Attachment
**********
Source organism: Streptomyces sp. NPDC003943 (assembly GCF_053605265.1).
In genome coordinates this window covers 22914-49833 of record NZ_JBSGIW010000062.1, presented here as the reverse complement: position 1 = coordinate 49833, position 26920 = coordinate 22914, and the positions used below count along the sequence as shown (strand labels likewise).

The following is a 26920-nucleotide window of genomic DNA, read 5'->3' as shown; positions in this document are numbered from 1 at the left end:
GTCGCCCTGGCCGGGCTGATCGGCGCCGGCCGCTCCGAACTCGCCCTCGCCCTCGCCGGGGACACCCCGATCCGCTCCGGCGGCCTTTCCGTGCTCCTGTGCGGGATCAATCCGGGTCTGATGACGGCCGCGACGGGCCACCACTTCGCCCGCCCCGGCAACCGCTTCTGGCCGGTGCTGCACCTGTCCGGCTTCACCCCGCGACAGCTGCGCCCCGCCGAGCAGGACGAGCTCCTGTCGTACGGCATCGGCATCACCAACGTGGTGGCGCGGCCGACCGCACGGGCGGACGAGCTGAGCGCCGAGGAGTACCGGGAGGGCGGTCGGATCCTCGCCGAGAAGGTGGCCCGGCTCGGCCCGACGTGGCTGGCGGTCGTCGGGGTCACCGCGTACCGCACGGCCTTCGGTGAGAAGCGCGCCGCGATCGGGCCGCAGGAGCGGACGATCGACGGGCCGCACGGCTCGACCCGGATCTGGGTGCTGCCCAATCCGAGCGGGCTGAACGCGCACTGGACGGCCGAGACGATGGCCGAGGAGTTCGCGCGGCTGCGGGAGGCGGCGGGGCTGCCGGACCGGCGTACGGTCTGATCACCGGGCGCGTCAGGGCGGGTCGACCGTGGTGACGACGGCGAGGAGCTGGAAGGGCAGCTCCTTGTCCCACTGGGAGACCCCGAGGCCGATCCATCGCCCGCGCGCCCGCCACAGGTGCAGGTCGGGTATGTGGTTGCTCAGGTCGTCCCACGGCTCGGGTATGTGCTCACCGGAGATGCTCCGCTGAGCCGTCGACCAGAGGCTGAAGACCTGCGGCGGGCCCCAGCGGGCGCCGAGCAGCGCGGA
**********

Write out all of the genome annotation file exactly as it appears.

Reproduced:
Source organism: Streptomyces sp. NPDC003943 (assembly GCF_053605265.1).
In genome coordinates this window covers 22914-49833 of record NZ_JBSGIW010000062.1, presented here as the reverse complement: position 1 = coordinate 49833, position 26920 = coordinate 22914, and the positions used below count along the sequence as shown (strand labels likewise).

The following is a 26920-nucleotide window of genomic DNA, read 5'->3' as shown; positions in this document are numbered from 1 at the left end:
GTCGCCCTGGCCGGGCTGATCGGCGCCGGCCGCTCCGAACTCGCCCTCGCCCTCGCCGGGGACACCCCGATCCGCTCCGGCGGCCTTTCCGTGCTCCTGTGCGGGATCAATCCGGGTCTGATGACGGCCGCGACGGGCCACCACTTCGCCCGCCCCGGCAACCGCTTCTGGCCGGTGCTGCACCTGTCCGGCTTCACCCCGCGACAGCTGCGCCCCGCCGAGCAGGACGAGCTCCTGTCGTACGGCATCGGCATCACCAACGTGGTGGCGCGGCCGACCGCACGGGCGGACGAGCTGAGCGCCGAGGAGTACCGGGAGGGCGGTCGGATCCTCGCCGAGAAGGTGGCCCGGCTCGGCCCGACGTGGCTGGCGGTCGTCGGGGTCACCGCGTACCGCACGGCCTTCGGTGAGAAGCGCGCCGCGATCGGGCCGCAGGAGCGGACGATCGACGGGCCGCACGGCTCGACCCGGATCTGGGTGCTGCCCAATCCGAGCGGGCTGAACGCGCACTGGACGGCCGAGACGATGGCCGAGGAGTTCGCGCGGCTGCGGGAGGCGGCGGGGCTGCCGGACCGGCGTACGGTCTGATCACCGGGCGCGTCAGGGCGGGTCGACCGTGGTGACGACGGCGAGGAGCTGGAAGGGCAGCTCCTTGTCCCACTGGGAGACCCCGAGGCCGATCCATCGCCCGCGCGCCCGCCACAGGTGCAGGTCGGGTATGTGGTTGCTCAGGTCGTCCCACGGCTCGGGTATGTGCTCACCGGAGATGCTCCGCTGAGCCGTCGACCAGAGGCTGAAGACCTGCGGCGGGCCCCAGCGGGCGCCGAGCAGCGCGGA